When You Give Too Much At Work
We have all heard this slogan "Nice guys finish last". It often conjures an abrasive feeling. Generally speaking, being a kind human will get you further in your career than being abrasive. However, there are ways in which we give too much of ourselves, or we focus far too much on being well-liked and agreeable. This hyperfocus on popularity in the workplace will trip us up, and it has no place in your career if you wish to find success or contentment in the office. This article was inspired by a lecture by clinical psychologist Jordan Peterson. The YouTube channel Motivation Madness has a fantastic video of one of his lectures that sums this concept up beautifully. Sure... in any career path, it is important to fulfill the duties and expectations of others to an extent. At the same time, you must have a clear vision and set of goals for what you want out of your career in order to find true success and/or fulfillment. If you want to see a sharp increase in your level of success and growth as a professional in any field, a people-pleasing mindset has no place in your toolkit. Focusing too much on being well-liked will stunt your professional development and eventually leave you unsatisfied in whatever career path you have chosen.
How Can "Giving Too Much" Stunt My Growth?
People who try to be agreeable in life and in the workplace are typically well-liked. Contrary to popular belief, this does not always equate to success. In fact, people who are too agreeable are often stunted in their careers. We only have so much energy in a given day. If you focus all of your daily energy on being agreeable or well-liked, your own goals and ambitions end up falling by the wayside. Here are two specific ways that being too agreeable can trip you up: 1.) You may not know what you want. If you are too agreeable, you may end up spending so much of your own energy identifying and fulfilling the needs of others, that you never end up clearly defining your own goals and needs. If you are someone who does not know what you want out of their career, this may be a reason why. Be aware of this in your day-to-day and try to identify ways in which you can dial back your need to please everyone around you. You will be surprised at how much you can accomplish if you forge ahead with less regard for what others think of you. Just remember that there is a balance to this. Solidify your priorities and goals, and move forward with them without being an ass about it.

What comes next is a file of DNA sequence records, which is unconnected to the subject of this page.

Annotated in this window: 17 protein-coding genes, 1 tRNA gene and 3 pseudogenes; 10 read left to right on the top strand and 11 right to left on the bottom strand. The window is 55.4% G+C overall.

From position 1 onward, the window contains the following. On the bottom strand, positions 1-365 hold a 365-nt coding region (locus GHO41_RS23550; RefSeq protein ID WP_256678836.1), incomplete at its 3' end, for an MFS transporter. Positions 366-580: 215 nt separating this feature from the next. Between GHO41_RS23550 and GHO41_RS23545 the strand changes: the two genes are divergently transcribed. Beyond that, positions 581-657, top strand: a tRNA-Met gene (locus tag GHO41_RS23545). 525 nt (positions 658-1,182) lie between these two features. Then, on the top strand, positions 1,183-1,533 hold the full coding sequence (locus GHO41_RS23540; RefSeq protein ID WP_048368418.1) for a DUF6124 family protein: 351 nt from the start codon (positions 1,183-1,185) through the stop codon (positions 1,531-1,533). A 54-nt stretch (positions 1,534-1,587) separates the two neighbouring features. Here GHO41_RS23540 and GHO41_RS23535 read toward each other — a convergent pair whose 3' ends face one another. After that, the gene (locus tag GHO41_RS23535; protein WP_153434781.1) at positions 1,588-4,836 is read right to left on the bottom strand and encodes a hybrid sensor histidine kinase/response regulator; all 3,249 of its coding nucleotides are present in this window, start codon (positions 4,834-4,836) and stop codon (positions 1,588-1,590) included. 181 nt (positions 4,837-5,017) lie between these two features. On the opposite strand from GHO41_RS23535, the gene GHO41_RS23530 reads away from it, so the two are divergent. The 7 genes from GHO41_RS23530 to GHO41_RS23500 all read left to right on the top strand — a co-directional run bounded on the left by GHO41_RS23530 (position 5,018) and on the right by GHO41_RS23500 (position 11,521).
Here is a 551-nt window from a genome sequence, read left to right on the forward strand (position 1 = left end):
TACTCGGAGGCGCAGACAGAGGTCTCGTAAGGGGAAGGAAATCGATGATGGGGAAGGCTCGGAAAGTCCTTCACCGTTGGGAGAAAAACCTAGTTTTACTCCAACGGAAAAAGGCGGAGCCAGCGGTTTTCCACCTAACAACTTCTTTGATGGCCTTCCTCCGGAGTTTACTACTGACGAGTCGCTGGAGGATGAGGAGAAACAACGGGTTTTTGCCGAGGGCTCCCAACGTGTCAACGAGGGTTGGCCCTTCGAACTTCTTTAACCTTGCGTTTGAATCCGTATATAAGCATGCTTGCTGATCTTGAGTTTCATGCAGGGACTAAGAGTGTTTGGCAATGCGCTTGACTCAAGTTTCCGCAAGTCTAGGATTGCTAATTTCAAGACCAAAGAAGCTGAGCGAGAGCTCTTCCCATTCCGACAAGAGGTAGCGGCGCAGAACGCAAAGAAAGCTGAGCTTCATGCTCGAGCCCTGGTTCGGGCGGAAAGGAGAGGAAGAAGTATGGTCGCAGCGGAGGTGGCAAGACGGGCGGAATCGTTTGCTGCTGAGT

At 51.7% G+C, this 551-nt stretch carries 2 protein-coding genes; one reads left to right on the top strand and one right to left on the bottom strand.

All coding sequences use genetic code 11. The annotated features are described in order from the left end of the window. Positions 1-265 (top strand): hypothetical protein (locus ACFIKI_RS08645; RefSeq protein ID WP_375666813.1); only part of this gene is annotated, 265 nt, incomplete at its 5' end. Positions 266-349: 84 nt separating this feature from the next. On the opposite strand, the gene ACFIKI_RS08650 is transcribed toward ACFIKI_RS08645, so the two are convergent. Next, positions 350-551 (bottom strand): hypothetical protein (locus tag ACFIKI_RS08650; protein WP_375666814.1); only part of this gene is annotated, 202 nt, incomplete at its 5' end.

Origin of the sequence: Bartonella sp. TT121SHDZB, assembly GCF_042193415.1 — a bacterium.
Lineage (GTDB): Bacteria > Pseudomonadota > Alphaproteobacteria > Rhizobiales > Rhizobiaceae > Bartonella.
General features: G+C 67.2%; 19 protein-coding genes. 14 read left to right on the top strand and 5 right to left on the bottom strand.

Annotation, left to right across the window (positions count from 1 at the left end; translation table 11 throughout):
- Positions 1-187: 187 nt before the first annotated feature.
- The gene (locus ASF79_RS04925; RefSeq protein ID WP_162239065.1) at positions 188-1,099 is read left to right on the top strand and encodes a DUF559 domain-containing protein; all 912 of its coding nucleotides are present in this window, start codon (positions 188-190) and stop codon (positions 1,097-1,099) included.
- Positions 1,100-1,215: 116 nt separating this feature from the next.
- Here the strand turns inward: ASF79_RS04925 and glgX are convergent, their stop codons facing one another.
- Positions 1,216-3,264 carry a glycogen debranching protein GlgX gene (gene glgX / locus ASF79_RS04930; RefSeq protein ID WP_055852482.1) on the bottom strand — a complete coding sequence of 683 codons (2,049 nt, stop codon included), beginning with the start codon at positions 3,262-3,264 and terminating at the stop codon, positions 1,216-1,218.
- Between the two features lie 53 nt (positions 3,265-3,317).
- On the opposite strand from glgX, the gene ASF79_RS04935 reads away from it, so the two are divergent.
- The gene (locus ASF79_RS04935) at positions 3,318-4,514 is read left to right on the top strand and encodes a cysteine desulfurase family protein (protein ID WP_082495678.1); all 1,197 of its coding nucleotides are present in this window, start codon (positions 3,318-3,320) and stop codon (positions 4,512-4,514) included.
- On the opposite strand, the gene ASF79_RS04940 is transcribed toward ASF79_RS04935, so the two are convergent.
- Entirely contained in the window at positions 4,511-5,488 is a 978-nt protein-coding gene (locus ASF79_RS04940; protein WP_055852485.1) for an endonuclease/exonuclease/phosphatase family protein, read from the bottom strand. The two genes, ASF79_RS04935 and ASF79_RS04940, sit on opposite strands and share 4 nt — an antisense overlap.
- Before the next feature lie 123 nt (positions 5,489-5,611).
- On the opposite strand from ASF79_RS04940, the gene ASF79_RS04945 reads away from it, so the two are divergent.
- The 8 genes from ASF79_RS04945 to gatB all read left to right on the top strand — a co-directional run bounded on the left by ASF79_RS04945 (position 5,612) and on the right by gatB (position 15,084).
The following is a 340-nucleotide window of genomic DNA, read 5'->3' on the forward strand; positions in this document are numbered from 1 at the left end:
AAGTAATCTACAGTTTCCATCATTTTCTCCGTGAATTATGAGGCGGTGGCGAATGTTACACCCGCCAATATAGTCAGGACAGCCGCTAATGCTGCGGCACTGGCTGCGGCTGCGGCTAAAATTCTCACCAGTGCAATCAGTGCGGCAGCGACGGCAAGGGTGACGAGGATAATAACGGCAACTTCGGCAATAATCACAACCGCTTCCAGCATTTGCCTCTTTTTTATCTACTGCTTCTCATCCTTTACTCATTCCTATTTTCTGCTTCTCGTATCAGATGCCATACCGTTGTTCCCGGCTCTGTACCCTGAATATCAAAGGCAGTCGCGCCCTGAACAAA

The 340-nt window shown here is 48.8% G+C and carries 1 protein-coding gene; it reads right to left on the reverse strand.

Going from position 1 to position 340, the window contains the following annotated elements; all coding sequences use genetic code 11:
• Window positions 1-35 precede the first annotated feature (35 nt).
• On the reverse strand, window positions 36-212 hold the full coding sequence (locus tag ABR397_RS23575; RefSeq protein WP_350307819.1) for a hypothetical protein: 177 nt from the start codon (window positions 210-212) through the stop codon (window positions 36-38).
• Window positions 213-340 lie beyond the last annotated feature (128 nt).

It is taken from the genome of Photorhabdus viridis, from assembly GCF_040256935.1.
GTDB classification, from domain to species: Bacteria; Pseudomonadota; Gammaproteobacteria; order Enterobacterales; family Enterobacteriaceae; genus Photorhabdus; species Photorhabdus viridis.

If you want a good resource, I highly suggest reading "The Subtle Art of Not Giving a F*ck" by Mark Manson. I have talked about this book before because while it may be abrasive and seemingly counterintuitive to some, it does not pull punches and it gets straight to the point. When you give less of a f*ck about what others think of you, and more of a f*ck about what you want to accomplish, your dreams line up far easier. (Image Source) 2.) Even if you know what you want, you do not pursue it. You might know precisely what you want but for some reason, you have never attacked it. One of the biggest crushers of dreams is kneeling entirely to the expectations, needs, or desires of others. This is not to say you need to be entirely selfish to get what you want out of life, but there needs to be some level of self-management that allows you to work on your own needs as well. As mentioned before, balance is absolutely necessary here. This is a spectrum and there are of course lighter examples out there, but here are some pretty stark examples of kneeling too deeply to the needs of others.